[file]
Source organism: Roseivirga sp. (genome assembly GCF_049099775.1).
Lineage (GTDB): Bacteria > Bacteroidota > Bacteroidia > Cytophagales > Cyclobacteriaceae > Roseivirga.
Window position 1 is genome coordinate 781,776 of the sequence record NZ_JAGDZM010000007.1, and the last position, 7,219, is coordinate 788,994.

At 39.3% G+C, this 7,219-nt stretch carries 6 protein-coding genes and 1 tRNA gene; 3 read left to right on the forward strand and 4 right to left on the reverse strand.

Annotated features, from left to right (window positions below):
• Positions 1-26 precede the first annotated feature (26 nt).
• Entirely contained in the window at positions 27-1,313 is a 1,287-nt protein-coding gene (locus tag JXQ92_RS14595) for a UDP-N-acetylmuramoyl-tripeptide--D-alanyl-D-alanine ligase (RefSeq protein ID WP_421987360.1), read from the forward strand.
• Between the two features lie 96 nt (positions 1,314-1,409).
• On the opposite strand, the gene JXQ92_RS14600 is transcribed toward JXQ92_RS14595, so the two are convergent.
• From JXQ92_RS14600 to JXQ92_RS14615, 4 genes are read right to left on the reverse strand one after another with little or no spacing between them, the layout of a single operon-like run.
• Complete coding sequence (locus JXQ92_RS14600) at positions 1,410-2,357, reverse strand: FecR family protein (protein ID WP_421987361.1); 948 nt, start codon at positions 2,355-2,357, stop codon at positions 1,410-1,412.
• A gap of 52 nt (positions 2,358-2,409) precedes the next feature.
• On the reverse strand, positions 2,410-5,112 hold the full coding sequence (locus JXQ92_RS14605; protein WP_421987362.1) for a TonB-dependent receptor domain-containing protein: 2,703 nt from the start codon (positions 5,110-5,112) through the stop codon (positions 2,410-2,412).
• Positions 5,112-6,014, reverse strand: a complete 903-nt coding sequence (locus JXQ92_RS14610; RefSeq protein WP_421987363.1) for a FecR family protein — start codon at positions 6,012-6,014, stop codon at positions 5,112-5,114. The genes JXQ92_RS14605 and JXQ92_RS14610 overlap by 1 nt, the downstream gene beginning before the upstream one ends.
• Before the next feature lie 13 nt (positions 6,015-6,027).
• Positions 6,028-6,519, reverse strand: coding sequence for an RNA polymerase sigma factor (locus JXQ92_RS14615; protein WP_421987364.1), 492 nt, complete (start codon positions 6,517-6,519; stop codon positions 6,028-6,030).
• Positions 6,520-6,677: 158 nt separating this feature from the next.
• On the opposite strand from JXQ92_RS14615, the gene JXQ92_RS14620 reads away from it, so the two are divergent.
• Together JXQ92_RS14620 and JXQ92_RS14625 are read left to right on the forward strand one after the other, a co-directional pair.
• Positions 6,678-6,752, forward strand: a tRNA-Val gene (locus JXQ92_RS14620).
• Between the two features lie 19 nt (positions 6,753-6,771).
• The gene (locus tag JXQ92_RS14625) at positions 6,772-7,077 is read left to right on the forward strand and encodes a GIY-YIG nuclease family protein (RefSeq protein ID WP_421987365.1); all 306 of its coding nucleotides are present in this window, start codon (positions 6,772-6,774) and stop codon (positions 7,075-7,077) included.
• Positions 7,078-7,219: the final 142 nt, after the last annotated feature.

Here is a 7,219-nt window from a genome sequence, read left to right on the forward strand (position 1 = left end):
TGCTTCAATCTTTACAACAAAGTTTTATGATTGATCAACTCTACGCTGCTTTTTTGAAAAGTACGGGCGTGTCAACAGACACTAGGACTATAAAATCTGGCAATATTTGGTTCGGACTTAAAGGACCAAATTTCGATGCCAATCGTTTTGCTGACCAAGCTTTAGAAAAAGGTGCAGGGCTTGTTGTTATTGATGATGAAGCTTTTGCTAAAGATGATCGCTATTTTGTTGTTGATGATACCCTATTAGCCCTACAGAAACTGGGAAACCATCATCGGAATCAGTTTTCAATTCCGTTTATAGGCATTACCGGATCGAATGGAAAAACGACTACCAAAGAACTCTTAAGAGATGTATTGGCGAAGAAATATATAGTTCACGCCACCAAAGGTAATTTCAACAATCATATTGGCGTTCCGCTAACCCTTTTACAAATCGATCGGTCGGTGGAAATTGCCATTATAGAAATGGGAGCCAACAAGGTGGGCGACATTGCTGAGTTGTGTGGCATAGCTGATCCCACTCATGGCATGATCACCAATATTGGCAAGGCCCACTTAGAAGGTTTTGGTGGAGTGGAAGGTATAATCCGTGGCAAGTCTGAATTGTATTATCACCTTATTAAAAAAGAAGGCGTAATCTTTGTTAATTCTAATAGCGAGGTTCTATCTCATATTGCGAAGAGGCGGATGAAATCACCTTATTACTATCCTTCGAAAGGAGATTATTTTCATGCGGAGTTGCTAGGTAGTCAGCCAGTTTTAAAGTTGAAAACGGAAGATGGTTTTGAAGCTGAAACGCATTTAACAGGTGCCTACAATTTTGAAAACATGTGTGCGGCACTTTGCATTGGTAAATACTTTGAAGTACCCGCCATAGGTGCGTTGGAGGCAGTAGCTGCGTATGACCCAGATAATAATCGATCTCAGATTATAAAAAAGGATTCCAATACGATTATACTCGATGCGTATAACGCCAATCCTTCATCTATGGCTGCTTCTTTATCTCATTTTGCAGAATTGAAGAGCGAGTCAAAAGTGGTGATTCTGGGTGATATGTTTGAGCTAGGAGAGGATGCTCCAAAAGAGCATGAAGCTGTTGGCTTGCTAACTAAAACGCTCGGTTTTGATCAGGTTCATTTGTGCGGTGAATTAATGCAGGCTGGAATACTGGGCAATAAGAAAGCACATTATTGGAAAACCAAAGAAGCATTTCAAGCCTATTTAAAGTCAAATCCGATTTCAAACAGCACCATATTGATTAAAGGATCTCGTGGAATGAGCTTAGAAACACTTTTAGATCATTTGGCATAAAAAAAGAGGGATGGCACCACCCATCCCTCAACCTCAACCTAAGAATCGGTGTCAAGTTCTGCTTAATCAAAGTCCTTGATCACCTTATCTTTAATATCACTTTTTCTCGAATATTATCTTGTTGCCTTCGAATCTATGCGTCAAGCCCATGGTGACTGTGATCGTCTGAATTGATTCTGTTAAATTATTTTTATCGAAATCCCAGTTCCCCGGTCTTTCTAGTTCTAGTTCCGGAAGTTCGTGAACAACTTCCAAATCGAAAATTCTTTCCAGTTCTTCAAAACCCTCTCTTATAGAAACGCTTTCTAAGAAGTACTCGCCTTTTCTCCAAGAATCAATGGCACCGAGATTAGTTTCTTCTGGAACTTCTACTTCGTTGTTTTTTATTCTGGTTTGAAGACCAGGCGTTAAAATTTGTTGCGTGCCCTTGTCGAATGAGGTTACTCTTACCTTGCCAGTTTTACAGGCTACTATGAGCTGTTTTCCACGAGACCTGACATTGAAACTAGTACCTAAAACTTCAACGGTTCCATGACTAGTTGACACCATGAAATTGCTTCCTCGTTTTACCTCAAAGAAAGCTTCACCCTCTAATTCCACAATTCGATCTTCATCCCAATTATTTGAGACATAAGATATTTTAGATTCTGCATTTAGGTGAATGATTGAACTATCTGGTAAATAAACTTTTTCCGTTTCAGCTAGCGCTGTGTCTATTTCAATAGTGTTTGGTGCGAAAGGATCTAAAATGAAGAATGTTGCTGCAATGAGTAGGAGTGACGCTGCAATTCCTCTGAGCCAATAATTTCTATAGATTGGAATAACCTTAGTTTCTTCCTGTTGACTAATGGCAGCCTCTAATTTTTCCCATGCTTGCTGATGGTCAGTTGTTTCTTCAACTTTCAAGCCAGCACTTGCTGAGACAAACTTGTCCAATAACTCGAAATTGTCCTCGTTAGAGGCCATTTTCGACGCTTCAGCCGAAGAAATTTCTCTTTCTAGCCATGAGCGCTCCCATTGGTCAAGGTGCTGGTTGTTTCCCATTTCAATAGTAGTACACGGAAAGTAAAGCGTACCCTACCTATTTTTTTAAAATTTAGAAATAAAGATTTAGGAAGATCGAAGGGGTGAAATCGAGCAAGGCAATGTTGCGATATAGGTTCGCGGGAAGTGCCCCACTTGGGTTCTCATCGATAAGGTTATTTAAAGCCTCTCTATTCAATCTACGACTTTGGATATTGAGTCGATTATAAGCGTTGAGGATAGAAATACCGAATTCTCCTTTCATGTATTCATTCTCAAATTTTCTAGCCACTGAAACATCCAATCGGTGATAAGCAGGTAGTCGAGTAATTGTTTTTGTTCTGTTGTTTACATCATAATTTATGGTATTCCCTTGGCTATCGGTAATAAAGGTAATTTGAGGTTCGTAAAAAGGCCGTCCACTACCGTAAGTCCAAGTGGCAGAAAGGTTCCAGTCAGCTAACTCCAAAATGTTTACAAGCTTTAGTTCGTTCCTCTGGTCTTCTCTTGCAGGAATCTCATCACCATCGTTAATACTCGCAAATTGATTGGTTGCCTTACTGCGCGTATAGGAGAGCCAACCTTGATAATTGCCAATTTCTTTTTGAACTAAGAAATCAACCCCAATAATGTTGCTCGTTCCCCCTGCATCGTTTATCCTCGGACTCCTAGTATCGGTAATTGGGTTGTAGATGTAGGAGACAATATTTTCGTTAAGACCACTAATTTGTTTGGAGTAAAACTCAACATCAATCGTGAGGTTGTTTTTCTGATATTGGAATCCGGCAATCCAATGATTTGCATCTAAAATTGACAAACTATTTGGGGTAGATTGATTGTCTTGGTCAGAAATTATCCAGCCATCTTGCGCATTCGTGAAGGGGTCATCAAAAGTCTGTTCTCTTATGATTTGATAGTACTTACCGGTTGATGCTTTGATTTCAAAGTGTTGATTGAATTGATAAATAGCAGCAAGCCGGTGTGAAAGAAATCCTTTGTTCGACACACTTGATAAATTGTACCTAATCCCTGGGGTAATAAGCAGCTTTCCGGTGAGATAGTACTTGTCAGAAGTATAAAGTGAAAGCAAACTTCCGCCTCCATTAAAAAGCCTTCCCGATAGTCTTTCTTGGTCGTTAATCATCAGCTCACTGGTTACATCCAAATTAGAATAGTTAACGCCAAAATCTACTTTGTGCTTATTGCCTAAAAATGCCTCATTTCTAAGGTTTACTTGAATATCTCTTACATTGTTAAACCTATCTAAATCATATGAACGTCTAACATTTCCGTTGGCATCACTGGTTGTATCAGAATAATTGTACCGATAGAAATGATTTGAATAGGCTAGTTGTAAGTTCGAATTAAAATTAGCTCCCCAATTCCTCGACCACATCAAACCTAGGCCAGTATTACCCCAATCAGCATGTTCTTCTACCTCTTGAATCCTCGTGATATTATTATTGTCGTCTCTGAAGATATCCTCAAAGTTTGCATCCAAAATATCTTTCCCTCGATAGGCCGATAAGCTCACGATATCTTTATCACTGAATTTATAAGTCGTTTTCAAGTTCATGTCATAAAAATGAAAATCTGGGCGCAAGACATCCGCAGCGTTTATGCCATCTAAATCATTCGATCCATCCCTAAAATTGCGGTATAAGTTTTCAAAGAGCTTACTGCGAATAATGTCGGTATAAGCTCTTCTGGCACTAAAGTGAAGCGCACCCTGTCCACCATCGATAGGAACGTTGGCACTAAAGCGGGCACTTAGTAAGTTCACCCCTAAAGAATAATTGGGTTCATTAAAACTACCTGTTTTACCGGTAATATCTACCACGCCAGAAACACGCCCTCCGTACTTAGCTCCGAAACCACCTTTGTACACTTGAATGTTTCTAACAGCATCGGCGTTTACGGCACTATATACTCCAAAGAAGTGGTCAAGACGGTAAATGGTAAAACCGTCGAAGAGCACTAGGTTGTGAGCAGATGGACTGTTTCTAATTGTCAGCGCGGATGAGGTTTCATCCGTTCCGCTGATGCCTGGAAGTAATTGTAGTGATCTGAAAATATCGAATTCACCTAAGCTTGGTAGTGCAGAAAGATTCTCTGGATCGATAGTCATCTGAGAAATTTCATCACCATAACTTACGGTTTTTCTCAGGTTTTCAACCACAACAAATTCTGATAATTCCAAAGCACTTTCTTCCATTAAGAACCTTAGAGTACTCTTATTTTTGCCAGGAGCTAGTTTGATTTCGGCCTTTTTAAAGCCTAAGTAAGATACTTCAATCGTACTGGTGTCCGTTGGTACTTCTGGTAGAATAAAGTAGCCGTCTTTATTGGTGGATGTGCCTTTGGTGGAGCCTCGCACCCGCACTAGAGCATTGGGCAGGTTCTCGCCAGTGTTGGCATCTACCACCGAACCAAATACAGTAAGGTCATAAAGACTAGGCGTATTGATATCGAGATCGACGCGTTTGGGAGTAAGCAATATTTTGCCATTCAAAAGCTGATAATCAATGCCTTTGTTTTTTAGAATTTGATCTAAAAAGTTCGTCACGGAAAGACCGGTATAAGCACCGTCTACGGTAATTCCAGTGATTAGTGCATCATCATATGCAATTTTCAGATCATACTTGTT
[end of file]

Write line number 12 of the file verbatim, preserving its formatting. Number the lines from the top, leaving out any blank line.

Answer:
• A gap of 52 nt (positions 2,358-2,409) precedes the next feature.